In 2010, having already qualified for the 2012 Paralympics at the Asian Para Games, Saroha met the 30-year-old Naval Singh, a former National javelin thrower, and his coach for the upcoming Paralympics. After he switched to boccio and discus, he had trained under a series of different visiting coaches. Sigworth was the closest Saroha had come to a proper coach. Saroha says that Singh treats him like his own son, though the two are the same age. “None of this would be possible without him,” he says emotionally, “he left his family at home to look after me and train me day and night. All we think and speak about is the medal.”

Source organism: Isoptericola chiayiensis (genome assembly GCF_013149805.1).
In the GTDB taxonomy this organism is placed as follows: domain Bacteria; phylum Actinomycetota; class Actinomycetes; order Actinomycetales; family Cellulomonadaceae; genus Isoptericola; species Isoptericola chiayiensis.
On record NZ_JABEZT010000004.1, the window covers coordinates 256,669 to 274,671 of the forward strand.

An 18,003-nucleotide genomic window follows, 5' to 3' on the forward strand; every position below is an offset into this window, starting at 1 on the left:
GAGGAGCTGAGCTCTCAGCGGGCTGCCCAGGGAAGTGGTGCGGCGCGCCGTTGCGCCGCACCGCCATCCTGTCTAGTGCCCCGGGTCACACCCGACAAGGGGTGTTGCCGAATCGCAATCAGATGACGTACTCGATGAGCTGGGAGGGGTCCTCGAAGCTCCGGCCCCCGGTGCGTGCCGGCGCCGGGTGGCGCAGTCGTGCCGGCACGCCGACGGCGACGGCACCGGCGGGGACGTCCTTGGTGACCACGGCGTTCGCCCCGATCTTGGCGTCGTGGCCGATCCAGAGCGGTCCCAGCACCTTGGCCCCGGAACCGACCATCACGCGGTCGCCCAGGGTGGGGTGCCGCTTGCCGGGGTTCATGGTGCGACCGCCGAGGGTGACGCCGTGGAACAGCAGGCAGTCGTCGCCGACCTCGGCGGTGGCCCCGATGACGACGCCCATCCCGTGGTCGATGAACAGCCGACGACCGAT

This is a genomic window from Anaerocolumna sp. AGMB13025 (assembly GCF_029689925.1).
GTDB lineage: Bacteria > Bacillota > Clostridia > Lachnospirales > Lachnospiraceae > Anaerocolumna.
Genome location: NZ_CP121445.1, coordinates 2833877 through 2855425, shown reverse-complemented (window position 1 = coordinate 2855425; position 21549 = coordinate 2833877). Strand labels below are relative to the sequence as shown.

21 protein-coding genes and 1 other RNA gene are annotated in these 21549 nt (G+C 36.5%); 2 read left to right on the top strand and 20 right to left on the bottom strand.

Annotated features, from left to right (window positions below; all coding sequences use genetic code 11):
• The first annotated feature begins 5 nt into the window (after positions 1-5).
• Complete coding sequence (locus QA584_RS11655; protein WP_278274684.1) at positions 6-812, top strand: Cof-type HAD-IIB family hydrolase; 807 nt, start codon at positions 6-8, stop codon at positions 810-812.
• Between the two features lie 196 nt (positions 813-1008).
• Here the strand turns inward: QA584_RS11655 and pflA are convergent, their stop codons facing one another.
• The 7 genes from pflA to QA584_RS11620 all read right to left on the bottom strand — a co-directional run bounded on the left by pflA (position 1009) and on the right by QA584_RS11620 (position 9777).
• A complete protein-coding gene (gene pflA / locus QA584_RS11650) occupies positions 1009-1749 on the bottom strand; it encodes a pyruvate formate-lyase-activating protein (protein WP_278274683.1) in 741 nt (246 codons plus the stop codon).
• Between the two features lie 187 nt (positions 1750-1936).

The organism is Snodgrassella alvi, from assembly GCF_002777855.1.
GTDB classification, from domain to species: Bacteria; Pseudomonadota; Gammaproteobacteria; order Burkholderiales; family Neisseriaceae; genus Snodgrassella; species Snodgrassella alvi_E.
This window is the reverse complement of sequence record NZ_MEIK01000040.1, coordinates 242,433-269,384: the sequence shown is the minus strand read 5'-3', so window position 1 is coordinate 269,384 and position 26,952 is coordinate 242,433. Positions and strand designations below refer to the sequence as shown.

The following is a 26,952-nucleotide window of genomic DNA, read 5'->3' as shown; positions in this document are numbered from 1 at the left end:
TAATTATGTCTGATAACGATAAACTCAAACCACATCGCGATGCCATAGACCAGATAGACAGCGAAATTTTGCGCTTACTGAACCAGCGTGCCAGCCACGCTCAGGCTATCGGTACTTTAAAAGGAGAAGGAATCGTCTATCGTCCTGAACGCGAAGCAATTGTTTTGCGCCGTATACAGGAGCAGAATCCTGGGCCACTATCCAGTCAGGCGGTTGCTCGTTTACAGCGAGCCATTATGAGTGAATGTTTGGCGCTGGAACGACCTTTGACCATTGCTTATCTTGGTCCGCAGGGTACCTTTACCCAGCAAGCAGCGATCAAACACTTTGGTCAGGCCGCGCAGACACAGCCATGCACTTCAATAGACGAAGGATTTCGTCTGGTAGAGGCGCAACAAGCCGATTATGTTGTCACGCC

Singh, who has trained athletes with spinal injuries in the past, believes his main challenge lies in customising training regimes for each para-athlete given the intensity and location of the injury. While Saroha can only use his upper body to actually throw the discus, it is Singh who ensures Saroha does not push himself too hard and aggravate the lesion on his spine. Singh is reserved when asked what he has learnt from Saroha — “I cannot allow myself time for sentimentality. I just know that medal is within our reach, and we’re going to do everything we can to get it.”

While Saroha has not seen the competition that awaits him at the London Paralympics on 29 August, he is confident of his own skill and preparation. “The entire country wants me to win, I know they are praying for me,” he smiles. How does that make him feel? “Lucky to be alive.”

Nishita Jha is a Senior Correspondent with Tehelka.